Another area of concern was foreign business investment. Private businesses that invested in poorer countries often took advantage of loose or non-existent regulation, rarely used profits to provide direct investment in infrastructure or institutional reform within the host countries, and often exacerbated the disparity in income between the richest and poorest in those nations. Various trade agreements and regulatory efforts, such as GATT and later the WTO, have reduced these harmful effects to some extent, but depredations still occur and in most cases, meaningful institutional reform and social infrastructure is still lacking.
Obviously, it is not feasible (or wise) to overthrow entire countries to rebuild them from the ground-up as was done in post-WWII Europe and Japan, or in modern-day Iraq and Afghanistan. Nor is it effective to simply pump more money into foreign governments that are often corrupt or that have inadequate means to fully translate funds into institutional or infrastructure improvement. And expecting corporate largess to rescue developing, and especially failed states, from extremes of poverty and income inequality is an exercise in folly. Even social entrepreneuring, a promising new area of entrepreneurship which seeks to promote social welfare and environmentally-sound practices in business, are not in the business of radically reshaping entire nations of people.
We know that income inequality effects a country’s ability to maintain a stable economy; we also know that strong institutions, such as a good educational system, a foundation in the rule of law, and a reasonably corruption-free political system combined with a modern physical infrastructure such as roads, bridges, Internet access, telephones, cellular service, and clean food and water are vital to ensure a country at least has the opportunity for economic growth. So what can be done to bring about institutional and infrastructure change while at the same time reducing the harmful effects of pronounced income inequality?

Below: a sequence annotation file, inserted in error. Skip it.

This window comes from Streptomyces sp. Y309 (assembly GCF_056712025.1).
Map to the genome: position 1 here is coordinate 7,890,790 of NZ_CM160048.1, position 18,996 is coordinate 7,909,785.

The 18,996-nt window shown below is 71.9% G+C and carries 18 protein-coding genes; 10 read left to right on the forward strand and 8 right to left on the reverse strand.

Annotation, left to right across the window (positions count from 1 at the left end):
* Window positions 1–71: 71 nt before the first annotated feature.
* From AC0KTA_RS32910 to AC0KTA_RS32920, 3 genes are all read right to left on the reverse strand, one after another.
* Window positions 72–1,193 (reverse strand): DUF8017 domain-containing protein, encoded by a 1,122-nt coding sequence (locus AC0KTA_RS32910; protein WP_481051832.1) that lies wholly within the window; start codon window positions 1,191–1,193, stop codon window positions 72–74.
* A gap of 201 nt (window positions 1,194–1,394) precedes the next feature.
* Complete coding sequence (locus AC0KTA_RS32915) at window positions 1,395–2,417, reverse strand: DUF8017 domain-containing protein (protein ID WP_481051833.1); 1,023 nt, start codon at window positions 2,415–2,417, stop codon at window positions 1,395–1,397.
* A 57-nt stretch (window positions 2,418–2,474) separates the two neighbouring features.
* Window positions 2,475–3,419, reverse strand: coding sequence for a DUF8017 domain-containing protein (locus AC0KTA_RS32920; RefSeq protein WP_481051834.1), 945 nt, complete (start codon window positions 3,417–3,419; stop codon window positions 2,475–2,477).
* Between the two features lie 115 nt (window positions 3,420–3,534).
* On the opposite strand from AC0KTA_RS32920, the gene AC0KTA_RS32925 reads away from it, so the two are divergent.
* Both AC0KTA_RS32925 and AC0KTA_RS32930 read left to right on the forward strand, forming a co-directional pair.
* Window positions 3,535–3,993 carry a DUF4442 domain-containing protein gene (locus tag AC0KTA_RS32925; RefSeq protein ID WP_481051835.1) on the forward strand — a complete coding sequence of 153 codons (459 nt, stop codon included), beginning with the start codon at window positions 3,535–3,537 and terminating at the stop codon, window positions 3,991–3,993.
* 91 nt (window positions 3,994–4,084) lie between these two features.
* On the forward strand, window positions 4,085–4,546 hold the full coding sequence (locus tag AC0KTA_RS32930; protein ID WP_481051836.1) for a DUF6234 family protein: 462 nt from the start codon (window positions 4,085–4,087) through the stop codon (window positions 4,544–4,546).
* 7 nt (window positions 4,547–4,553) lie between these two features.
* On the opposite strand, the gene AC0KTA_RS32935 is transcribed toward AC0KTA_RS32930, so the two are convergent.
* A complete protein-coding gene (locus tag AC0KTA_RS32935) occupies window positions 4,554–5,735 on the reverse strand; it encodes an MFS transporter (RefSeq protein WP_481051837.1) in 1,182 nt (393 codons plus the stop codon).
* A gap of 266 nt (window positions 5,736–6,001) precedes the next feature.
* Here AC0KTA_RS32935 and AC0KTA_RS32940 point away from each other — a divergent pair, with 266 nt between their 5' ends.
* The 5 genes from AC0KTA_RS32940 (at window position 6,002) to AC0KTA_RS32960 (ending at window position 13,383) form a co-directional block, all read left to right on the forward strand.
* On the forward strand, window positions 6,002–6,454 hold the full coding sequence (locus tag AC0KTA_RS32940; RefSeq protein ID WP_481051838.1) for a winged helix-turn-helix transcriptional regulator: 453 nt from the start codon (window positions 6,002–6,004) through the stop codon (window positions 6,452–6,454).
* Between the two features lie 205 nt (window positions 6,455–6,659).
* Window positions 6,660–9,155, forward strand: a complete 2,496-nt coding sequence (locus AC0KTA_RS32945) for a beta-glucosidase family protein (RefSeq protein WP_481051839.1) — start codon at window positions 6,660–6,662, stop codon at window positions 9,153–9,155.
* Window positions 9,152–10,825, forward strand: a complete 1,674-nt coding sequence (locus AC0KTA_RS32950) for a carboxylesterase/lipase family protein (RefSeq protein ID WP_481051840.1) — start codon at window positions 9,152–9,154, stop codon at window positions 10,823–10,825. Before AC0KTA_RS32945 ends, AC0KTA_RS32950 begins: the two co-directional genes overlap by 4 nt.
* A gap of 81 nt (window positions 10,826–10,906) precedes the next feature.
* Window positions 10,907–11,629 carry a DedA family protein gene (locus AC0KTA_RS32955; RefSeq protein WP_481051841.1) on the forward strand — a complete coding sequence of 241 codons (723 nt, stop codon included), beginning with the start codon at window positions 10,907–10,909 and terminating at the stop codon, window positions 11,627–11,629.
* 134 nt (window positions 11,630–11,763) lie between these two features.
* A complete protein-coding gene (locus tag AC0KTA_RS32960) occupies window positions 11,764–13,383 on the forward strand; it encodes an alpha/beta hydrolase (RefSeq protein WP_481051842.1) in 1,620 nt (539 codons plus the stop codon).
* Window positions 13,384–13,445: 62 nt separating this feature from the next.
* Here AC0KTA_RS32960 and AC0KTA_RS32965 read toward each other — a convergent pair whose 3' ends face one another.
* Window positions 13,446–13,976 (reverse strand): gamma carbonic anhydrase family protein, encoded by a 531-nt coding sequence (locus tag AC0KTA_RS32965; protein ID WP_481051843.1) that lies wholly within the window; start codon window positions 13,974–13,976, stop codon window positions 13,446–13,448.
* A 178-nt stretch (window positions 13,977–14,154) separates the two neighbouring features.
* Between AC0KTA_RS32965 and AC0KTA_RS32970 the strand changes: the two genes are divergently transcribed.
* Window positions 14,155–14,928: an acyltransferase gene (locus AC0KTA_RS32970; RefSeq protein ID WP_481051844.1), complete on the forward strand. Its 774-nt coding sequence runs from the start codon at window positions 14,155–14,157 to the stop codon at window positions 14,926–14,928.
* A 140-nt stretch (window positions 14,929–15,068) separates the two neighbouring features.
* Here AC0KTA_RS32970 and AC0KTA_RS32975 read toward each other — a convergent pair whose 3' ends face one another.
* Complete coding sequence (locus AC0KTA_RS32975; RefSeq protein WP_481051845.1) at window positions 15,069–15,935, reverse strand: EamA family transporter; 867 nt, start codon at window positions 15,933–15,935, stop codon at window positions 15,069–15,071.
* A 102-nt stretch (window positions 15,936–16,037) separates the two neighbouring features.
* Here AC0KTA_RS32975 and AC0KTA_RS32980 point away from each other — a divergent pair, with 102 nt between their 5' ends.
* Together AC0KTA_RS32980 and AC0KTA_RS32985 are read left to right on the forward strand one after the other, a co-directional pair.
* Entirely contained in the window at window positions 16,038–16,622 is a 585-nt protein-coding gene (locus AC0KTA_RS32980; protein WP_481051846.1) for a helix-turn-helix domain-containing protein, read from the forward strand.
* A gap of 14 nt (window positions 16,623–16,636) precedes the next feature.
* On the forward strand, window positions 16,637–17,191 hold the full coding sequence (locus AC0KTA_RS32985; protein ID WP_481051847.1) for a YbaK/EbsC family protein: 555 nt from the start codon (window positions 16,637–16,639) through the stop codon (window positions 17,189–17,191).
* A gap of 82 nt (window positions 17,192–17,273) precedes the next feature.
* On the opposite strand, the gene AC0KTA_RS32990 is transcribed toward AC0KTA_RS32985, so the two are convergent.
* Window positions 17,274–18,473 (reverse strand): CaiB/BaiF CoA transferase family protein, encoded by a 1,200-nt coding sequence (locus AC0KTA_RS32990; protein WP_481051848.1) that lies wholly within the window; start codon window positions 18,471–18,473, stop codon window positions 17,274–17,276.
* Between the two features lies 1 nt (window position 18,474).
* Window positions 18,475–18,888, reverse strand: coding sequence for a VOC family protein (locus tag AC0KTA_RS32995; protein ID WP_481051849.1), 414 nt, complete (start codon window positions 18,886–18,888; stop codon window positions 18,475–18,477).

Failings of Current Economic Theory
To bring Classical and Keynesian economic theory into harmony with political and social reality, we must first identify the key factors which modern economic theory lacks:
First, as mentioned above, Classical economics relies entirely on rational markets, while Keynesian economics takes the psychology of both the consumer and the producer into account but only in limited ways. Further, even New
Keynesian theories fail to provide predictive models of irrational behavior; instead, they seek to describe such behavior and analyze its effects after the fact, much like a sports commentator describes a botched quarterback “fake” as dependent on a prior knee injury. It is instructive to be able to describe what caused what, but this does not necessarily allow us to predict future events. Knee injury or not, the next time the quarterback tries to fake a pass, he may succeed.
Second, no current economic theory addresses the underlying problem of disproportionate income distribution, which is largely seen as a political and not an economic problem, or is seen as a microeconomic issue rather than macroeconomic.
Third, there is a very real disconnect between theory and practice, despite decades of policy prescriptions based on apparently sound economic models; often, theories are supported or discarded based on observations of crises like the one now facing us, rather than on any kind of formal or empirical studies. In essence, this means that macroeconomic theories are for the most part tested in a macro-laboratory, without controls, and the success or failure of a particular policy prescription is determined by the volume of human suffering it either eliminates or causes (Economist, 2009).
And fourth, the economics profession teaches every first-year student that economists must avoid normative arguments, such as “The minimum wage should be higher” or “There are too many poor people in the country”. Although on the face of it, this is a perfectly reasonable and scientifically sound condition (is there a mathematical operator for “should be”?), it also has a serious flaw: people are normative, not positive by nature. Since people make up the body politic, economics is driven by normative public policy, not positive rationalist planning. Therefore, any economic theory (or policy derived from such) which does not take normative arguments into account is unable to satisfy two basic human psychological needs: fairness and an individual’s sense of self-worth (recognition) (Akerlof and Shiller, 20-21; Fuller, 2009).
The Missing Element: Social Equity